Showing posts with label shooting. Show all posts
Showing posts with label shooting. Show all posts

01 March 2018

The Dark Keeps Rising


by Eve Fisher

It's March 1st, and there's been more than one trouble in River City, a/k/a the United States The Florida Parkland school shooting on 2/14/18 left 17 dead Back on 1/23/18, Benton Kentucky, a school shooting left 2 dead, 17 injured Back 11/7/17, Sutherland Springs, TX, a church shooting killed 26 people. So much safety So much safety…

Many people long for a return to the innocent heartland of America - family farms, playing children, hardworking parents, country cooking, and family values. And that's all true, along with feedlots (nothing like the smell of cow poop in the morning), lakes that are stinking green with phosphorus fertilizer runoff, and, sadly, home-grown terrorists:

Monson_mugscopy_WEB

The above five people were all arrested in Willmar, MN (pop. 19,610). Police search yielded methamphetamine, pills, cocaine, numerous firearms and ammunition. The firearms recovered included handguns, rifles, shotguns, and submachine guns. They also found homemade silencers, night vision goggles, a rocket-propelled grenade launcher, and numerous items believed to be explosive. But wait, there's more! They also found books on incendiary devices and - my favorite item - a strap-on fake penis called a “Whizzinator,” sometimes used to evade drug tests. And yes, there was a concrete bunker and at least one minor child living in the home (Twin Cities Pioneer Press)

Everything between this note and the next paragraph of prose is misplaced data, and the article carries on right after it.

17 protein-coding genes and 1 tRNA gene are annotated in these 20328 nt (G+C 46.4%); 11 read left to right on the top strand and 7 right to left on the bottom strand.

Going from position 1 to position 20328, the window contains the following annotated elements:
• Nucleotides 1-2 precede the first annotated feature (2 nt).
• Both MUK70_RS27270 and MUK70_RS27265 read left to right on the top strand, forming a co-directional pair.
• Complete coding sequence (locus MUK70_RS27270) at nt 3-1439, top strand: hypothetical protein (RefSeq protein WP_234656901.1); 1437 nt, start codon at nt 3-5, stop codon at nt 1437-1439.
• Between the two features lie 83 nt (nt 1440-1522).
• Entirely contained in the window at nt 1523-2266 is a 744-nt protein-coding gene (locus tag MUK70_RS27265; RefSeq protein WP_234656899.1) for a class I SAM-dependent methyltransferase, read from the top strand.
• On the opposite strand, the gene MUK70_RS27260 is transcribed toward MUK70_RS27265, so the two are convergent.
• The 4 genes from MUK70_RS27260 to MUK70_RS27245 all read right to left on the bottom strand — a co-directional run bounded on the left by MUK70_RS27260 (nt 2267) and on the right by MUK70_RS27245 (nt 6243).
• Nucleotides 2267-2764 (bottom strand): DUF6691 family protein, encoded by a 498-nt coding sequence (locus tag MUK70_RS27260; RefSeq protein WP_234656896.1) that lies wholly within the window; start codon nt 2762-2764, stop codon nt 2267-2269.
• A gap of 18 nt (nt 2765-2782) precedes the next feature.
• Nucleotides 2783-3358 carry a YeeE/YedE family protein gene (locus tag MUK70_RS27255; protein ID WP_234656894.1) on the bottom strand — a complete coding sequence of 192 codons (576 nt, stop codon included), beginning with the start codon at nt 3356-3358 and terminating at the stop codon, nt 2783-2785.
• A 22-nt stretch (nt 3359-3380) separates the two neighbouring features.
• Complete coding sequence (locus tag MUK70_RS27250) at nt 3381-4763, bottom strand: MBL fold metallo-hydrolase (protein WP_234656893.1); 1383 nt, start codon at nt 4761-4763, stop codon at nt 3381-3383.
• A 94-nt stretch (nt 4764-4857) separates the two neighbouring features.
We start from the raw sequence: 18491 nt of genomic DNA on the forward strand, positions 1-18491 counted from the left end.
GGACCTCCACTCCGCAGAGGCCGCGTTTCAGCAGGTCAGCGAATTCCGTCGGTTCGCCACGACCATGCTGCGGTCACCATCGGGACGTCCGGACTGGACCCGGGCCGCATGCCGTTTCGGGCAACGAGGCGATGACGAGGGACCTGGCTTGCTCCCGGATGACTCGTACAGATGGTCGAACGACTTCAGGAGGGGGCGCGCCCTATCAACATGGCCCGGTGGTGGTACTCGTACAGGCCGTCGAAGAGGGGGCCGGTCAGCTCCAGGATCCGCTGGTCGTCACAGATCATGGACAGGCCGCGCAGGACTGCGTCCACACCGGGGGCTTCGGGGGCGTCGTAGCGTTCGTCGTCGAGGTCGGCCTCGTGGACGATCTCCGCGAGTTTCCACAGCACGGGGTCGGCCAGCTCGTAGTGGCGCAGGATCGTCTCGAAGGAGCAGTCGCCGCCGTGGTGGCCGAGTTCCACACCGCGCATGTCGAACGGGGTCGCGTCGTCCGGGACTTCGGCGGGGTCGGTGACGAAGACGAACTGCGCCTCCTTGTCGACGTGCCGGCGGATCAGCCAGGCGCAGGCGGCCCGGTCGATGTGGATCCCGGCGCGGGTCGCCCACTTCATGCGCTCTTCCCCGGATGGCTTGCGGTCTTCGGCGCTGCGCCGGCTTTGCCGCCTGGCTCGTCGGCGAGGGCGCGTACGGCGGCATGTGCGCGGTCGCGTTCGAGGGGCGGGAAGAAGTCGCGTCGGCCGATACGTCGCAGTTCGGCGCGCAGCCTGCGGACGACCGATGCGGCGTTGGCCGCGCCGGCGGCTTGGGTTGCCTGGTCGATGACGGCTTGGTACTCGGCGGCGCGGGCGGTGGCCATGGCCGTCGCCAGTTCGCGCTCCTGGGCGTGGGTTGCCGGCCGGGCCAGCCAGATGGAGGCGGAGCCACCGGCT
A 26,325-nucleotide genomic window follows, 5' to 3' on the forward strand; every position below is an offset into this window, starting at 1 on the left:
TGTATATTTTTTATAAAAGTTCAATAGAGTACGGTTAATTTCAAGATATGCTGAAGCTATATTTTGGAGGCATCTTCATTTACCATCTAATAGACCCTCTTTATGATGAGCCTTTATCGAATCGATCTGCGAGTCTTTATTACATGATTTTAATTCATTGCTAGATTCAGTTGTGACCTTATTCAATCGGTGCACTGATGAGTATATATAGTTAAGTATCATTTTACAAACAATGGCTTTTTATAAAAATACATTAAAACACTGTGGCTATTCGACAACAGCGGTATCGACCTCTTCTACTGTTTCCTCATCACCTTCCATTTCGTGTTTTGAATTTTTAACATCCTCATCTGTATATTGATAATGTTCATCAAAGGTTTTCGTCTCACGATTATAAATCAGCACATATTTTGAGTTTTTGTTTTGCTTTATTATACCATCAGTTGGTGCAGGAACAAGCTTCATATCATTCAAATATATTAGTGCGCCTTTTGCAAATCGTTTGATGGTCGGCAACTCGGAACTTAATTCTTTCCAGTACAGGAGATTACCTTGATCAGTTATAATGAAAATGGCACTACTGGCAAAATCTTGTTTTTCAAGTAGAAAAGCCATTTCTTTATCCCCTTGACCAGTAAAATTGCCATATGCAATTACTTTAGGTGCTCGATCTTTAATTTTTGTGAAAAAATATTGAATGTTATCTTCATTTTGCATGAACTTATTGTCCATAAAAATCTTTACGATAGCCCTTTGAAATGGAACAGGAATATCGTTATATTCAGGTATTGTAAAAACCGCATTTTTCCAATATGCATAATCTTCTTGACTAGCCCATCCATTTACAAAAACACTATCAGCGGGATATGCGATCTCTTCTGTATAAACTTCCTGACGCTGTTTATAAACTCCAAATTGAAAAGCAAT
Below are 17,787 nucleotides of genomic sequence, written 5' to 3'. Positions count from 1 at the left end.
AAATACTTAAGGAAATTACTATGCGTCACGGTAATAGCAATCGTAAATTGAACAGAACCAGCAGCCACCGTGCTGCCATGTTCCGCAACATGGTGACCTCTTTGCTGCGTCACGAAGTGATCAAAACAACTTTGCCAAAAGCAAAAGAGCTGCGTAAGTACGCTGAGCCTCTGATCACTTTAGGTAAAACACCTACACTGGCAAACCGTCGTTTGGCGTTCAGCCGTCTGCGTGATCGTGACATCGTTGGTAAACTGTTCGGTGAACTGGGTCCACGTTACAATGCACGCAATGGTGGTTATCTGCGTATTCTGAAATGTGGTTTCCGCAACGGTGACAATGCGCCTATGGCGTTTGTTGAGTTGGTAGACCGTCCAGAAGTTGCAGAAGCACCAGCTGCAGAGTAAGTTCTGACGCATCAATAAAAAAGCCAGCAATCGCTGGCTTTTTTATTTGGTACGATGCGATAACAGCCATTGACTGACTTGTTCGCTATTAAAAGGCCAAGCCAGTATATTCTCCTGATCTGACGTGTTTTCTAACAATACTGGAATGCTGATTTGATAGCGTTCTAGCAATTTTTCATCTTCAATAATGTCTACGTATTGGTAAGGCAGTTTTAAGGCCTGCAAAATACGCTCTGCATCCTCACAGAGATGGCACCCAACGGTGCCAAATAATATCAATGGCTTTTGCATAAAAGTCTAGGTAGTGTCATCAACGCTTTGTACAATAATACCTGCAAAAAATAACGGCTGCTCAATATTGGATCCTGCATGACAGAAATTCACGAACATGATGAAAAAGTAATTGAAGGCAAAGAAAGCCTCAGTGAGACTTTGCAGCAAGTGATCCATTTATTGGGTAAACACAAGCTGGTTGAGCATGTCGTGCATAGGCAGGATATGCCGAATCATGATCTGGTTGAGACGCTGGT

My favorite local blogger, Cory Heidelberger, looked these up people on-line, and found that Thomas Quimby of Willmar likes to express his Alex Jones, anti-Muslim, White Pride beliefs while Chad Monson likes to post lots of cute Minions memes about killing people (Dakota Free Press) And they weren't fooling: According to the criminal complaint, Monson had told someone that he had the addresses of a judge, a prosecutor and another attorney and intended to use explosives in or near their homes and vehicles.